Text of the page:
Chicago Public Schools is targeting security guards with training on appropriate interactions with students after a year in which they were disproportionately accused of sexual misconduct or improper behavior.
Of 467 adults accused of misconduct or improper behavior last year, 67, or 14%, were security guards, according to the CPS Office of Inspector General. Security guards are less than 5% of all school district employees.
CPS Chief of Safety and Security Jadine Chou said her department has been working with the district’s new Office of Student Protections to develop a custom training program for security guards.
“This is going to be tailored to the type of relationships they have with students, focused on boundaries, focused on the root causes for why these things happen,” Chou said at Wednesday’s board meeting. “It is going to be very experiential. It is not going to be just a PowerPoint. We are really going to try to get into the heads of all our team members to make sure they understand how serious this is.”
Also, this year, the school district changed the hiring process for security guards. Principals had been allowed to hire security guards on their own. Under the new system, security guards will be hired and vetted by the human resources department and then principals will choose their guards from the centralized system.
“No security guard will be hired without going through this process,” Chou said.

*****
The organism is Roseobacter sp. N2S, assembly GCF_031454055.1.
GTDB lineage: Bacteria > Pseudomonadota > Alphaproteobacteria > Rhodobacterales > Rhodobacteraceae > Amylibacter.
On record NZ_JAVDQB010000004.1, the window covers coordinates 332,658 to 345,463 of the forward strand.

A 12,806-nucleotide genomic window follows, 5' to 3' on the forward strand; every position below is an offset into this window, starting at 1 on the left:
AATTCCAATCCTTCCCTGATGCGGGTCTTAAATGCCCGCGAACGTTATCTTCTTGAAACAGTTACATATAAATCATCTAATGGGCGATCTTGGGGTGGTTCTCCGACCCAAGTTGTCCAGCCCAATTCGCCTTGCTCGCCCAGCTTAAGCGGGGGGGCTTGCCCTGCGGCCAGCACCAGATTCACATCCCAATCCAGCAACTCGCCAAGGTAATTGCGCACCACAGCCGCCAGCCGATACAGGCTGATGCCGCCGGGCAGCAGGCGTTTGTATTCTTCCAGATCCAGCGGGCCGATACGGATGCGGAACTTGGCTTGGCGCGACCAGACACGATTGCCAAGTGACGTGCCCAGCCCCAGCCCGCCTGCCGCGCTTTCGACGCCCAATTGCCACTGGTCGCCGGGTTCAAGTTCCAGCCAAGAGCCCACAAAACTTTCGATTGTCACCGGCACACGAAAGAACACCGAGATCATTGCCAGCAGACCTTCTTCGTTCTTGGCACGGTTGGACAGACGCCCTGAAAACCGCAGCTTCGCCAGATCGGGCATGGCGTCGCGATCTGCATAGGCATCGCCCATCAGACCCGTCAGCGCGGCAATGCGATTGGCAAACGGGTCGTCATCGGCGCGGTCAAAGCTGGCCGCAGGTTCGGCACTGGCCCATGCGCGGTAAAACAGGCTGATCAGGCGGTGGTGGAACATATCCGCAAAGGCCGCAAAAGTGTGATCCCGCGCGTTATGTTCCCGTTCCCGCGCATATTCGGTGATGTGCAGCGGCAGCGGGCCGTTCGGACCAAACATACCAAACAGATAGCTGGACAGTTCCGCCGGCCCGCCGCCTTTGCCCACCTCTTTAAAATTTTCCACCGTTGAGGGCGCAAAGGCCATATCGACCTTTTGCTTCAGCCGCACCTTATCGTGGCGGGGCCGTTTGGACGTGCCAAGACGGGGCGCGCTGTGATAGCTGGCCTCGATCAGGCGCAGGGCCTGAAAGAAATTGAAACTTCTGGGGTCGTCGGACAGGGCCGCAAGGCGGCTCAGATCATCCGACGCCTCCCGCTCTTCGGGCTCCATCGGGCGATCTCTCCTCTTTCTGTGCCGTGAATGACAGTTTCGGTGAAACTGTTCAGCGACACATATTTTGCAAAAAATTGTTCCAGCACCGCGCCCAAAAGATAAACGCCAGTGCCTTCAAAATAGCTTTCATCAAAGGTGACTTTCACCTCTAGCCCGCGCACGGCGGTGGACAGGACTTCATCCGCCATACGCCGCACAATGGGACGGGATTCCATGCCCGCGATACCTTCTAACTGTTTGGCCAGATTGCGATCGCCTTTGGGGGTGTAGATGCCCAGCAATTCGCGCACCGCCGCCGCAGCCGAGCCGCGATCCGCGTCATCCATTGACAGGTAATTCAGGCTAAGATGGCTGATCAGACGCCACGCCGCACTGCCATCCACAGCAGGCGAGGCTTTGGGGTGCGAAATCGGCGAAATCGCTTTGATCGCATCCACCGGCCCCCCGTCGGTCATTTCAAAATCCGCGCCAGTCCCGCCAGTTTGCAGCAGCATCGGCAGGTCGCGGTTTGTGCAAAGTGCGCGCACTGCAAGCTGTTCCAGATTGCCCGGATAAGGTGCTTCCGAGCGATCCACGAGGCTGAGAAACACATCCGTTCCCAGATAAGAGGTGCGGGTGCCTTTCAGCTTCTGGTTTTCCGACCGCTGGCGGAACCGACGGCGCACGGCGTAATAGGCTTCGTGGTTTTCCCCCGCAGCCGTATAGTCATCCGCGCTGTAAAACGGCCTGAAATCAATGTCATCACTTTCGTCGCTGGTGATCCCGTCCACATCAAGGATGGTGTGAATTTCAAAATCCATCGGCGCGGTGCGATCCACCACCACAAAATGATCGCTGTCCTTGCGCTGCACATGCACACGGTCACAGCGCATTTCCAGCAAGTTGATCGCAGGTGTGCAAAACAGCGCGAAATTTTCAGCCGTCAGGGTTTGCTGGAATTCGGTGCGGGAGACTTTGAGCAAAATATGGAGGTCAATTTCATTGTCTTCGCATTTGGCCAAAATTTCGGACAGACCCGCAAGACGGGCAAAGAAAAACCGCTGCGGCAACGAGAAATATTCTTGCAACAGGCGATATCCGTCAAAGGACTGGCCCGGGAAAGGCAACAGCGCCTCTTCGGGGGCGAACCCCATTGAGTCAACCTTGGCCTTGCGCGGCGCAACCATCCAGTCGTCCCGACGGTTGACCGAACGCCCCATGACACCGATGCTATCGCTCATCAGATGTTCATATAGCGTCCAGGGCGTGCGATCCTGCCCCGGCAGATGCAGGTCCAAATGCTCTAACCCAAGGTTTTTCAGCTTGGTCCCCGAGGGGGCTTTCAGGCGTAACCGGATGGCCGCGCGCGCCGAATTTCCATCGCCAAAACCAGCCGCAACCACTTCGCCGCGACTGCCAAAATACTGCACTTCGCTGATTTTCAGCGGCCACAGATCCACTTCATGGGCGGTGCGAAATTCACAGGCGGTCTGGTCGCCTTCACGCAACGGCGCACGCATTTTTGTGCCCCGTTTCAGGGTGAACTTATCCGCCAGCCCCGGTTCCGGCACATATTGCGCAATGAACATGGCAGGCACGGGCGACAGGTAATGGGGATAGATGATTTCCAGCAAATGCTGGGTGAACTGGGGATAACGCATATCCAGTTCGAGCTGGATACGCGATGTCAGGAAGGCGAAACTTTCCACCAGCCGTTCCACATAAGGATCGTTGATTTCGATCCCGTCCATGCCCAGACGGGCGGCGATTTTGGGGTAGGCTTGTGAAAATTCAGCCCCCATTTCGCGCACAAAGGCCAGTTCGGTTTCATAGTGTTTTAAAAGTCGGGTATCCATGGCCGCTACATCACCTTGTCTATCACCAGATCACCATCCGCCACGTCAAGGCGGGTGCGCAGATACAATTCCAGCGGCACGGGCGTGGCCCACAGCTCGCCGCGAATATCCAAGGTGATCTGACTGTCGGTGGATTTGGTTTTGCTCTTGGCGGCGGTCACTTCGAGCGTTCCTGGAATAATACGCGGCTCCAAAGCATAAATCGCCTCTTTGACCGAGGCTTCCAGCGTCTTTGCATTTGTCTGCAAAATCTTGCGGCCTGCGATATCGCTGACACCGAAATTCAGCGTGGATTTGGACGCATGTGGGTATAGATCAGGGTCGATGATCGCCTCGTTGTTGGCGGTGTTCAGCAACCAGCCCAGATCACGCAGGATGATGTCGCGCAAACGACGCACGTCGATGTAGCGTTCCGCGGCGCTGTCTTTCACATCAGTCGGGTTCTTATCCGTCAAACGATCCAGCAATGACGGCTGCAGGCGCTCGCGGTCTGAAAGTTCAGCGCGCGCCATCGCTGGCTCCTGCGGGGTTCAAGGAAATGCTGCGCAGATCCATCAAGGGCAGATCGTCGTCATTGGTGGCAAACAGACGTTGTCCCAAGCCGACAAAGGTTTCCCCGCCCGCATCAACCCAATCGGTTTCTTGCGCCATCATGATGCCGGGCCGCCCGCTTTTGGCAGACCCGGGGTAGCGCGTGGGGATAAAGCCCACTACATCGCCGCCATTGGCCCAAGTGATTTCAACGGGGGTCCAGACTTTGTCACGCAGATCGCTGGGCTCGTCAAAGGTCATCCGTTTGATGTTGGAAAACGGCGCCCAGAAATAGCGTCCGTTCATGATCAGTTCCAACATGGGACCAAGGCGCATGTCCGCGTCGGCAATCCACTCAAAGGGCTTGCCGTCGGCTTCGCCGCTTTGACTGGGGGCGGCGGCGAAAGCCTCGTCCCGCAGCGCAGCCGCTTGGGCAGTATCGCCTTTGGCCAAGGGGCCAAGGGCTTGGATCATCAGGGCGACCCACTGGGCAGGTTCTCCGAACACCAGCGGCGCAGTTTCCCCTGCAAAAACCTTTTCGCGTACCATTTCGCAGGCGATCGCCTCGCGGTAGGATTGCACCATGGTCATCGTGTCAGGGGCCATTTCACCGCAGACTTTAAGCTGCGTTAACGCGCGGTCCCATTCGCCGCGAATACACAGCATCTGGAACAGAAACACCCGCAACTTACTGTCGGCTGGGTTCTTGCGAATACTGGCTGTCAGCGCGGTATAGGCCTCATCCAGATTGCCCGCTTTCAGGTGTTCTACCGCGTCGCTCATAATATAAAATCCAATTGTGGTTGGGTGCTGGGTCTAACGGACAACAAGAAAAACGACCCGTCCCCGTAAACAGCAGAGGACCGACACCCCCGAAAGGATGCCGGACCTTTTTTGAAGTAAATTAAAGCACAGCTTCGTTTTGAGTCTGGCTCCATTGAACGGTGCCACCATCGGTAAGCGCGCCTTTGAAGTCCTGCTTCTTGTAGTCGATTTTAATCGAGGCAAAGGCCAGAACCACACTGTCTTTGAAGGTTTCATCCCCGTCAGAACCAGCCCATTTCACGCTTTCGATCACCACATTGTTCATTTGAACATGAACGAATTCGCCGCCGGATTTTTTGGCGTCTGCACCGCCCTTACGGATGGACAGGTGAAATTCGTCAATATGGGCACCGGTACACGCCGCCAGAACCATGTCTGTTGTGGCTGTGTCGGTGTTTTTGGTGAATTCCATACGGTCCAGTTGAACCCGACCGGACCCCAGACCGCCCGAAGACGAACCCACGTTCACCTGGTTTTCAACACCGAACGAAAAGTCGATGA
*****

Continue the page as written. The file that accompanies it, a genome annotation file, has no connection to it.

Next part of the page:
This is not the first time security guards have come under fire. Two of the cases highlighted by the Chicago Tribune’s "Betrayed" series involved allegations of misconduct against security guards. The series on hundreds of poorly-handled sexual misconduct cases resulted in new policies and procedures around investigating cases and efforts to prevent them.
Students also have long complained that some security guards are too aggressive or disrespectful to them. In 2012, the school district launched a training program to try to quell these concerns, but it is unclear whether that training continued after the first year.
In his update on sexual misconduct investigations to the Chicago Board of Education on Wednesday, CPS Inspector General Nick Schuler said last school year his office received an average of three complaints a day. But almost half the allegations were about behavior considered “creepy” or “concerning” that didn't rise to the level of misconduct, he said.
Schuler said his office has completed its investigation in 160 cases and substantiated 44 of them. Of those 44, two involved sexual misconduct and the police were involved. The rest were sexual harassment, inappropriate behavior or unprofessional behavior.
Twenty-three employees were fired based on conduct, while many others resigned or, in the case of substitute teachers, were blocked from taking assignments.